TOLEDO, OH (WTOL) - While the algae bloom on Lake Erie continues to thrive in this warm weather, the scene along the Maumee River in downtown is looking worse.
Dr. Timothy Davis, associate professor of Biology with Bowling Green State University, has studied algae blooms all across the Midwest and even in Australia.
He said exactly like the bloom on Lake Erie, the bloom on the river is caused by the same factors: Excessive Nutrients, warm temperatures, and still water.
And with the current late September heat wave, as the river temperature has risen 23 - 25 degrees Fahrenheit and a dry spell that has completely slowed the Maumee flow down, it was a perfect storm for this bloom to grow.
When asked if the current dredging of the river could also be a factor, Davis said while it could have stirred up additional nutrients from the riverbed, there is no data to connect the dredging with the algae growth.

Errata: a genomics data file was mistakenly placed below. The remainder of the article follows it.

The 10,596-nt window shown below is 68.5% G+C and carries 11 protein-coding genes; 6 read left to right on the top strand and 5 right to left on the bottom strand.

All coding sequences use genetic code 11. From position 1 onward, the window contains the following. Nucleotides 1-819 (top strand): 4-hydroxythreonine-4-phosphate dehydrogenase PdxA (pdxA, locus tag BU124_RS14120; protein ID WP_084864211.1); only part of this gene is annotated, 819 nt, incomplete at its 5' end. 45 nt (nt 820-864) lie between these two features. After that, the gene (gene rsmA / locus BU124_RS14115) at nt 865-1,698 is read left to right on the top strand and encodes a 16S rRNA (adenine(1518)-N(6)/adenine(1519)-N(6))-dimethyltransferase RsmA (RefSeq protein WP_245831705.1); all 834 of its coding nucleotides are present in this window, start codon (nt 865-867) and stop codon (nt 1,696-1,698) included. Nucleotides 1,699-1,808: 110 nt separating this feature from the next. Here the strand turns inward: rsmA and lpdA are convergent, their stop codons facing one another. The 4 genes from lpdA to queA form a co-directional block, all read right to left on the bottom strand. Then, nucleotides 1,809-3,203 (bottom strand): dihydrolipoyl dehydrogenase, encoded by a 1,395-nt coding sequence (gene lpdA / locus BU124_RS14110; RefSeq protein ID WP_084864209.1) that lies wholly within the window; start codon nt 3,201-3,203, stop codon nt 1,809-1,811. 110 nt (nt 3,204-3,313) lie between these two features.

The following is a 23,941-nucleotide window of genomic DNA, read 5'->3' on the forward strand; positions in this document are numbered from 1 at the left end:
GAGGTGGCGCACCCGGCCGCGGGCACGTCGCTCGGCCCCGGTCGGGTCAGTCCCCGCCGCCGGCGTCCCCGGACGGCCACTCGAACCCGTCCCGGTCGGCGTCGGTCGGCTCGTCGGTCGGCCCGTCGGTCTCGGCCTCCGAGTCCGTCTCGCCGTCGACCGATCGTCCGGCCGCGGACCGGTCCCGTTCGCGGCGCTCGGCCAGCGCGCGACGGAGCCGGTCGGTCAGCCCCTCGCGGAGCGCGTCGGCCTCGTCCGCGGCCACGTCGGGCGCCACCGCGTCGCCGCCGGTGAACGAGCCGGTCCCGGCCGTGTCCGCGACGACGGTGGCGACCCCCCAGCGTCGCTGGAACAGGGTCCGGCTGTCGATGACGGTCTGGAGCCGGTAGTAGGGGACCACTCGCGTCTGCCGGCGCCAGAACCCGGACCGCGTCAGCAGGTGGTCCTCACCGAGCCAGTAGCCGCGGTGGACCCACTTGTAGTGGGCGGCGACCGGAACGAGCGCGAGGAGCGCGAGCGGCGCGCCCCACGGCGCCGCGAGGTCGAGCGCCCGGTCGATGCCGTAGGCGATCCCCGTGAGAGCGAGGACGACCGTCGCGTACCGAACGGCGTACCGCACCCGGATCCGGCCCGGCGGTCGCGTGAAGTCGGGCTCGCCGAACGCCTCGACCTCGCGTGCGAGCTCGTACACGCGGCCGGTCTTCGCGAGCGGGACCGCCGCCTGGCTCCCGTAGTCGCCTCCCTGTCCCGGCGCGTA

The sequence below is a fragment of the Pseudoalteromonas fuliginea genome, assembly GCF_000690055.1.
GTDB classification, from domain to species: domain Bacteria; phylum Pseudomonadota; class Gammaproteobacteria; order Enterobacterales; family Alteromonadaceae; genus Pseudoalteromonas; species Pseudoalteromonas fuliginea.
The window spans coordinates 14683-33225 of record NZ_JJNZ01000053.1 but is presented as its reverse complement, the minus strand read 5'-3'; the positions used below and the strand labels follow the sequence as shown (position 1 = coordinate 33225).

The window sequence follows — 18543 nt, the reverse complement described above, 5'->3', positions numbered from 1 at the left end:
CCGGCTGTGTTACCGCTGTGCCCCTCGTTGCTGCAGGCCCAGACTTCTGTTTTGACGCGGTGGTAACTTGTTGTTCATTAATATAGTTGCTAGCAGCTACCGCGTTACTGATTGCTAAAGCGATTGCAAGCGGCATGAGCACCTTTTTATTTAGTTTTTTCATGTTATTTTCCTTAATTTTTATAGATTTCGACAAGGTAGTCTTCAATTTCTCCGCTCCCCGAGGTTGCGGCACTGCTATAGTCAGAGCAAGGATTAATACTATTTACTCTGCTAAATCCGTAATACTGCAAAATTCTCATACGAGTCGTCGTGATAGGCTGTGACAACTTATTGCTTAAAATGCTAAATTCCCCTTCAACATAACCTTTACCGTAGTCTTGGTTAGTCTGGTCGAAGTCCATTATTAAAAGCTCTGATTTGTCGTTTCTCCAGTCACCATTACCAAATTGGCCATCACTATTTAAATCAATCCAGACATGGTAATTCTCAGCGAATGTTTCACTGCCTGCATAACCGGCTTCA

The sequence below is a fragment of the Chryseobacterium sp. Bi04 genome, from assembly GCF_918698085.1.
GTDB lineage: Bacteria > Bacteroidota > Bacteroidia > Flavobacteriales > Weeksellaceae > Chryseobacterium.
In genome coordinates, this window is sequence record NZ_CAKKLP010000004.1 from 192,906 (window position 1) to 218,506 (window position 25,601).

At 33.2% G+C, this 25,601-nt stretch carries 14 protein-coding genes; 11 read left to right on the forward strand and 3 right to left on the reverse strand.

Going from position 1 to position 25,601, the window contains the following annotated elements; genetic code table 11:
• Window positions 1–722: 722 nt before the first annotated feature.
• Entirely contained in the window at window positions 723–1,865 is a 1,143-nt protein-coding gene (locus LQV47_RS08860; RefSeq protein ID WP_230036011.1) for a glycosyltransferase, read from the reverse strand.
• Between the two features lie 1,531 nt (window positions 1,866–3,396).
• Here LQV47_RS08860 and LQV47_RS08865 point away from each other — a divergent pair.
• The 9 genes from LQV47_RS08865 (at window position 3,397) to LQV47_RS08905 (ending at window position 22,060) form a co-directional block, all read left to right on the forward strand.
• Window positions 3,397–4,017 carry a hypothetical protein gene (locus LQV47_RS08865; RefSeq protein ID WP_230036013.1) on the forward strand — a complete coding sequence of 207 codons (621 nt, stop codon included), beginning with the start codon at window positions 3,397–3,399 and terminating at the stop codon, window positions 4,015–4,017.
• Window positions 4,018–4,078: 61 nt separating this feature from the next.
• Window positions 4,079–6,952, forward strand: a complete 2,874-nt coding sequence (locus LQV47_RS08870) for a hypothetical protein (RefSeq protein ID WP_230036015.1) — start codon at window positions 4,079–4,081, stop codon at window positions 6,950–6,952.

He said the bloom should be flushed out with a significant rain event. And that once in the Lake, this river algae will not make the current Lake algae bloom any worse.
"The bloom in the western part of Lake Erie is so large and so massive, that even though we've seen the bloom in the Maumee, and that is somewhat rare or rarer that what we see out in the lake, it's likely not going to impact," Davis said.
And with microcystin levels above the recreational threshold, there won't be many people swimming in the Maumee. But plenty of geese and other water fowl will be around the river.
Davis said prolonged exposure to the toxic algae could be dangerous to these animals, especially if they're swimming in the more dense areas of algae scum.
But Davis said the fish population should be fine, as they swim through or under the algae. He also said eating fish caught in the river shouldn't pose a threat to people.
The biggest threat to fish in the river is if the large algae bloom deoxygenated the water, but even then fish usually detect the low oxygen and move along.